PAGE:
Filiae Melioris Aevi (Since 1879)


Saturday morning: it is early enough for the buses to be almost empty and for elderly who came out for a breezy walk at dawn to be seen on the streets. The sky is a soothing shade of blue, and I can already feel a beautiful day coming on. Today’s agenda begins with a morning at my alma mater, Raffies Girls’ School (Secondary) advocating for filiae melioris aevi at Open House 2016. This long bus ride is for reflections on the courage to believe and commitment to service that I learned in the compounds of this school.

There is reason for many of my peers and I to refer to our alma mater as “home” – it is more than the familiar green, black and white campus or the folded sleeves we liked to call our “thing”. A house is just a building; “home”, it’s a feeling. The culture of the school championed the celebration of ourselves as people. We were characterized by our beliefs, values, convictions and the community causes we held close to our hearts. Our teachers taught us that we were more than our grades and valued us for the things we loved to do. I picked up the double bass in Chinese Orchestra and went on to partake in concerts and Singapore Youth Festival showcases with the ensemble. While those who know me well would be billionaires if they got a penny for every time I expressed wishes to be playing more than the bass line, I was taught that learning is a process and your peers are your most valuable tutors. Amongst peers, there was an expert for everything – the best part was a sense of humility that garnered respect and created a culture of exchange for the better of one another.  Much of the academic excellence I attained in my years in the Raffles Program was a feat made possible only with kind guidance from peers.

Then, another important understanding achieved was that privilege was the basis of gratitude. Noblesse oblige meant that our privilege entailed responsibility to contribute to the greater good of society. We are “daughters of a better age”. Every other day, there would be Community Problem Solving Program teams or Youth For Causes teams announcing fundraising efforts for their respective community causes. We were taught to look at circumstances of the underprivileged with empathy and meaningfully impact their lives to the best of our ability. Service starts small – I learned it while serving the school community through House Committee. We were united on the common vision to create a more vibrant learning environment and integrate new additions to our RGS family (Y1s) into the school. These causes we believed in passionately allowed us to focus on our similarities more than our differences. Consequently, from putting our self-interests aside to serve the school community, we developed empathy and selflessness. I will never forget the late nights for orientation camp that the leadership boards pulled through together, nor the countless meetings with the House Committee to improve our “House Time” with the members of the school community.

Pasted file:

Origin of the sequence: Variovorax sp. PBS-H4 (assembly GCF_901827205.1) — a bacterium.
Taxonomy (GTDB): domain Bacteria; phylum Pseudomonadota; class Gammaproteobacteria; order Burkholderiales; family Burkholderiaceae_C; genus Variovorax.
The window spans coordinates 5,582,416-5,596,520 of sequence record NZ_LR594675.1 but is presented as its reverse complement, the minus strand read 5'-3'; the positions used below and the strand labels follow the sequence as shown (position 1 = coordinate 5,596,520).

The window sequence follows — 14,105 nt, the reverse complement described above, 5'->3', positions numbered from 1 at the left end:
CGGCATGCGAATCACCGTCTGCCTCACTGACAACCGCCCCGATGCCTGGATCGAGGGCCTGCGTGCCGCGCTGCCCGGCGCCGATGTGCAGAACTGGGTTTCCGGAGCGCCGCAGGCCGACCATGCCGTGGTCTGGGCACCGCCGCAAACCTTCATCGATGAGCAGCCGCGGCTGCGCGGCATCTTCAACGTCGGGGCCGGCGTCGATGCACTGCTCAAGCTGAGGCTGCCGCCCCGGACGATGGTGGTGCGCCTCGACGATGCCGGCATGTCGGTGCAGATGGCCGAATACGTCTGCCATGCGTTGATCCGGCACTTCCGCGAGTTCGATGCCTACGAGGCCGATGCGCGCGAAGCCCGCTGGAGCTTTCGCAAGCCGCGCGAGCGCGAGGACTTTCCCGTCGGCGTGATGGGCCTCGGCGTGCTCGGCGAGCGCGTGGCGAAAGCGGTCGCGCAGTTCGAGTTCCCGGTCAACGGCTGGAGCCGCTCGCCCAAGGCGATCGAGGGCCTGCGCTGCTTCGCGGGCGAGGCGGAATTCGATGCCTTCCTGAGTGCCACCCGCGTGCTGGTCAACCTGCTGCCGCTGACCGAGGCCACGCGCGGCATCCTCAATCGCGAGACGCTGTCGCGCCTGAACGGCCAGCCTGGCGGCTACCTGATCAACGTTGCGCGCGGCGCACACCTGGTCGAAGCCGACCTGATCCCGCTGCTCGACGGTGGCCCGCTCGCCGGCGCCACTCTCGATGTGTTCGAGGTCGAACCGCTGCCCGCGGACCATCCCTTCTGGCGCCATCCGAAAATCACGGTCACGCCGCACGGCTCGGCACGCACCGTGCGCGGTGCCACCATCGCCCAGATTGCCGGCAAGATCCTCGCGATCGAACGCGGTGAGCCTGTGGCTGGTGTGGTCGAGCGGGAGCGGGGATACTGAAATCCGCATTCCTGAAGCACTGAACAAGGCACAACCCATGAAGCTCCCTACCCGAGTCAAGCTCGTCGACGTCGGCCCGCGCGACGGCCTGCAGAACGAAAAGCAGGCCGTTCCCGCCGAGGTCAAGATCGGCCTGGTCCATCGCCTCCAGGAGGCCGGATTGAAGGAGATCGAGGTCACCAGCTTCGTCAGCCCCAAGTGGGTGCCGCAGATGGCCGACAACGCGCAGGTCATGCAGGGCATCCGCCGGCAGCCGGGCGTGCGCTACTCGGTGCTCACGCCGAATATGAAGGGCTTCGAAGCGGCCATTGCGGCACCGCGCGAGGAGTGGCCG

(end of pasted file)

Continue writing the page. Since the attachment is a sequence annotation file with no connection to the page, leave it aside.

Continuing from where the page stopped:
When I walk backwards in my learning journey from where I am presently, I always come back to some of the most turbulent but important days of self-improvement and character development in this school. Being involved in Youth Corps Singapore that champions service before self, Halogen Foundation Singapore that advocates “influence is leadership” and my dedication to the healthcare industry; all of which are means I keep myself a part of something larger, living and breathing what this school has taught me.

Filiae Melioris Aevi

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3 thoughts on “Filiae Melioris Aevi (Since 1879)

  1. Pingback: Scholars: So what? | frizzyhaired|musings

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